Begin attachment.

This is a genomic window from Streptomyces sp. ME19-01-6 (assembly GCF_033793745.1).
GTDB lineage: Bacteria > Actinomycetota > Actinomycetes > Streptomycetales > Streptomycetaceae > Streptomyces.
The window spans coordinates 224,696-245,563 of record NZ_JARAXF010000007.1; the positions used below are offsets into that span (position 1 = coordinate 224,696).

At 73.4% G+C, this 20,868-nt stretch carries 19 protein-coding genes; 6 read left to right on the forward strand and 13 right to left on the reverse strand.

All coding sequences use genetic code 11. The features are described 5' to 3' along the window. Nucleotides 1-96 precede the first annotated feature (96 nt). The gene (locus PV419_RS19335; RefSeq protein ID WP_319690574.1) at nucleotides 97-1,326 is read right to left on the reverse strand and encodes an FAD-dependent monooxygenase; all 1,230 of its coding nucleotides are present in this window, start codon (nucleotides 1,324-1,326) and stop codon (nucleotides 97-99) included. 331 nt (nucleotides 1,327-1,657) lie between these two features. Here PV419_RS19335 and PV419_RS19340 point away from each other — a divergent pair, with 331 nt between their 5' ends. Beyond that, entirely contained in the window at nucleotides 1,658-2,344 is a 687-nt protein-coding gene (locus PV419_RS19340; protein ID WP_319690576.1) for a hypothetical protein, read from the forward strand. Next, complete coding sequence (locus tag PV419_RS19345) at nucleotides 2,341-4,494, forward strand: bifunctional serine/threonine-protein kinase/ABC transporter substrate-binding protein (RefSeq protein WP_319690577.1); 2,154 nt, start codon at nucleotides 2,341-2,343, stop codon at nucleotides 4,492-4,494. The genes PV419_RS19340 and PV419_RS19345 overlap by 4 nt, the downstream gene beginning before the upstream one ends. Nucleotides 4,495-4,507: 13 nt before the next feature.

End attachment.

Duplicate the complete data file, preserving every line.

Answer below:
This is a genomic window from Streptomyces sp. ME19-01-6 (assembly GCF_033793745.1).
GTDB lineage: Bacteria > Actinomycetota > Actinomycetes > Streptomycetales > Streptomycetaceae > Streptomyces.
The window spans coordinates 224,696-245,563 of record NZ_JARAXF010000007.1; the positions used below are offsets into that span (position 1 = coordinate 224,696).

At 73.4% G+C, this 20,868-nt stretch carries 19 protein-coding genes; 6 read left to right on the forward strand and 13 right to left on the reverse strand.

All coding sequences use genetic code 11. The features are described 5' to 3' along the window. Nucleotides 1-96 precede the first annotated feature (96 nt). The gene (locus PV419_RS19335; RefSeq protein ID WP_319690574.1) at nucleotides 97-1,326 is read right to left on the reverse strand and encodes an FAD-dependent monooxygenase; all 1,230 of its coding nucleotides are present in this window, start codon (nucleotides 1,324-1,326) and stop codon (nucleotides 97-99) included. 331 nt (nucleotides 1,327-1,657) lie between these two features. Here PV419_RS19335 and PV419_RS19340 point away from each other — a divergent pair, with 331 nt between their 5' ends. Beyond that, entirely contained in the window at nucleotides 1,658-2,344 is a 687-nt protein-coding gene (locus PV419_RS19340; protein ID WP_319690576.1) for a hypothetical protein, read from the forward strand. Next, complete coding sequence (locus tag PV419_RS19345) at nucleotides 2,341-4,494, forward strand: bifunctional serine/threonine-protein kinase/ABC transporter substrate-binding protein (RefSeq protein WP_319690577.1); 2,154 nt, start codon at nucleotides 2,341-2,343, stop codon at nucleotides 4,492-4,494. The genes PV419_RS19340 and PV419_RS19345 overlap by 4 nt, the downstream gene beginning before the upstream one ends. Nucleotides 4,495-4,507: 13 nt before the next feature.